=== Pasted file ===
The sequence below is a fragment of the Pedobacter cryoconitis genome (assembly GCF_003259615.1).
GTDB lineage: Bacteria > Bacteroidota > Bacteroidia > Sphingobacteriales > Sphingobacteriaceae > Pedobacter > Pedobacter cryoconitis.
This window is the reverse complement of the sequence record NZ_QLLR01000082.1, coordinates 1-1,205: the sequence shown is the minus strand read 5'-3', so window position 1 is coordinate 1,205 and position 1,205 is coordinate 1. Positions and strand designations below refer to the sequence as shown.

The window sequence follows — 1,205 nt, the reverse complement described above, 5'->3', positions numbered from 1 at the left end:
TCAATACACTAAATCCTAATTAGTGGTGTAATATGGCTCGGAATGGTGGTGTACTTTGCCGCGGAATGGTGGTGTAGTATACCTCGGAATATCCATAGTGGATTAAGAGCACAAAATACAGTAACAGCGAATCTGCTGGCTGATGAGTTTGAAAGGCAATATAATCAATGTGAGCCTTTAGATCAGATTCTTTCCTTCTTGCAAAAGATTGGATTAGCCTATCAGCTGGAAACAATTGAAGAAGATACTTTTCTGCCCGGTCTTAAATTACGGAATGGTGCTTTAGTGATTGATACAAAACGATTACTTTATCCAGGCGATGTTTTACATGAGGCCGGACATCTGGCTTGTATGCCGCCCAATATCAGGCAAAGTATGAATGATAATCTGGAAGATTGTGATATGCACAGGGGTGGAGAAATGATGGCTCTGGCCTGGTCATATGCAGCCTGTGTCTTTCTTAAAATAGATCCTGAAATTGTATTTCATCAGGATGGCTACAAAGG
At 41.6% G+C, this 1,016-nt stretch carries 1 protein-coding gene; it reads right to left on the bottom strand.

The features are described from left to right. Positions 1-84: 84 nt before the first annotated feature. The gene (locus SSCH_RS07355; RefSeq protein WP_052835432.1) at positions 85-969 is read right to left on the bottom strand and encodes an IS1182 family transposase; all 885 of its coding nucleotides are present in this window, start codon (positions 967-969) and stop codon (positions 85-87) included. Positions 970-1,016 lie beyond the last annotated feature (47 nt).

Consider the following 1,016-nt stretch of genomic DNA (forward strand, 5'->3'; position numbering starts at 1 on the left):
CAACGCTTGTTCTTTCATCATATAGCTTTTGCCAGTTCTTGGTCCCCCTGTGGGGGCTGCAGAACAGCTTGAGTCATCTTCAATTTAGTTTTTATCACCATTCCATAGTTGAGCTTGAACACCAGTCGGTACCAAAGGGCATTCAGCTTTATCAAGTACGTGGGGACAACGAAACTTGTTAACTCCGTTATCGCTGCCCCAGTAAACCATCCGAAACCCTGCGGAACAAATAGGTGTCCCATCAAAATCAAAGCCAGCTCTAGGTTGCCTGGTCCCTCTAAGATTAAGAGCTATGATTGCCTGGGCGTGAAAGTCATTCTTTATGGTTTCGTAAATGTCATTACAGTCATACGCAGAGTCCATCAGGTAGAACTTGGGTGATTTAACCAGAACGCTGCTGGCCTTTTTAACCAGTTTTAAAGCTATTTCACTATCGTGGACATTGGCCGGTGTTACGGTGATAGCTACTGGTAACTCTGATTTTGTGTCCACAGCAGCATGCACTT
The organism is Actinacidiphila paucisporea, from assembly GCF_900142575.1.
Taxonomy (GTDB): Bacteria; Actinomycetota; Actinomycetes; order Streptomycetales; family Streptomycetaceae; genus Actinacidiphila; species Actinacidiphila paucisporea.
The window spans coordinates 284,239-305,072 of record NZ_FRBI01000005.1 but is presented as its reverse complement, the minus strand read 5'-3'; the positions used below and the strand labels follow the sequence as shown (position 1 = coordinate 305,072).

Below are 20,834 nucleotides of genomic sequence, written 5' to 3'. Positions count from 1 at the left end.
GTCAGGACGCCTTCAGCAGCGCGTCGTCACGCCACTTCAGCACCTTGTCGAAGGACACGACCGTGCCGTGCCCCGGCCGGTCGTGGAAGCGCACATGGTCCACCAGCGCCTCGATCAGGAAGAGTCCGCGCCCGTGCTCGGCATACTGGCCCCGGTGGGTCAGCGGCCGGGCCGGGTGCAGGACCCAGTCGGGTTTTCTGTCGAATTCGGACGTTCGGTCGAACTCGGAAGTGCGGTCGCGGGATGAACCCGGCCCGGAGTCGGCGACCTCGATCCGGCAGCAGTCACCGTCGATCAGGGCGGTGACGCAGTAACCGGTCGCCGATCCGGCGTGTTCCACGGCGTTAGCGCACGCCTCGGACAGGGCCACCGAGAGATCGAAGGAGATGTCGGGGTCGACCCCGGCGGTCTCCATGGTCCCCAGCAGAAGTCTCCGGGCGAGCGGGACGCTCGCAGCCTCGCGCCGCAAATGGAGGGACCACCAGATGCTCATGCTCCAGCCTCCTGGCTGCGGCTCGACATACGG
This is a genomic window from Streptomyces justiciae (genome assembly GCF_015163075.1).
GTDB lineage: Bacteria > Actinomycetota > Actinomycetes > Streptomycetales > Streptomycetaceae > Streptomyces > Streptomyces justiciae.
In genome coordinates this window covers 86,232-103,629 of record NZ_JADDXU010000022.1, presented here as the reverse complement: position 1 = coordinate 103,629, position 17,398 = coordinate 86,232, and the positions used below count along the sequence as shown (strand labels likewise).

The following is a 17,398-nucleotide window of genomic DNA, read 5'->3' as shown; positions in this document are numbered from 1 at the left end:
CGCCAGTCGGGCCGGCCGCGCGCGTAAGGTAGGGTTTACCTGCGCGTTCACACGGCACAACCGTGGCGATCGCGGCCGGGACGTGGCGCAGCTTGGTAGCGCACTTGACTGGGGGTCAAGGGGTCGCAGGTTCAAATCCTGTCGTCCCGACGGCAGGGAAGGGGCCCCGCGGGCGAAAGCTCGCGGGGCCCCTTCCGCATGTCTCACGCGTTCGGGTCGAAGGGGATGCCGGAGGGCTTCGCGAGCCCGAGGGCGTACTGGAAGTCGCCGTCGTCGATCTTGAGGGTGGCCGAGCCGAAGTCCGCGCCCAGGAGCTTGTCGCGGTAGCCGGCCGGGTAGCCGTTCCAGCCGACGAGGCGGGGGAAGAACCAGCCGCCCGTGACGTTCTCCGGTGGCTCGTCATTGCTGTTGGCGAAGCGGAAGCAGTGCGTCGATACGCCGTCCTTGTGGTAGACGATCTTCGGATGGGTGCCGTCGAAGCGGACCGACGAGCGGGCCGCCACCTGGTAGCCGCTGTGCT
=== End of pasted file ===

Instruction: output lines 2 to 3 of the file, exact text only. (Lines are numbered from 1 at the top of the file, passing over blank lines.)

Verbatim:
GTDB lineage: Bacteria > Bacteroidota > Bacteroidia > Sphingobacteriales > Sphingobacteriaceae > Pedobacter > Pedobacter cryoconitis.
This window is the reverse complement of the sequence record NZ_QLLR01000082.1, coordinates 1-1,205: the sequence shown is the minus strand read 5'-3', so window position 1 is coordinate 1,205 and position 1,205 is coordinate 1. Positions and strand designations below refer to the sequence as shown.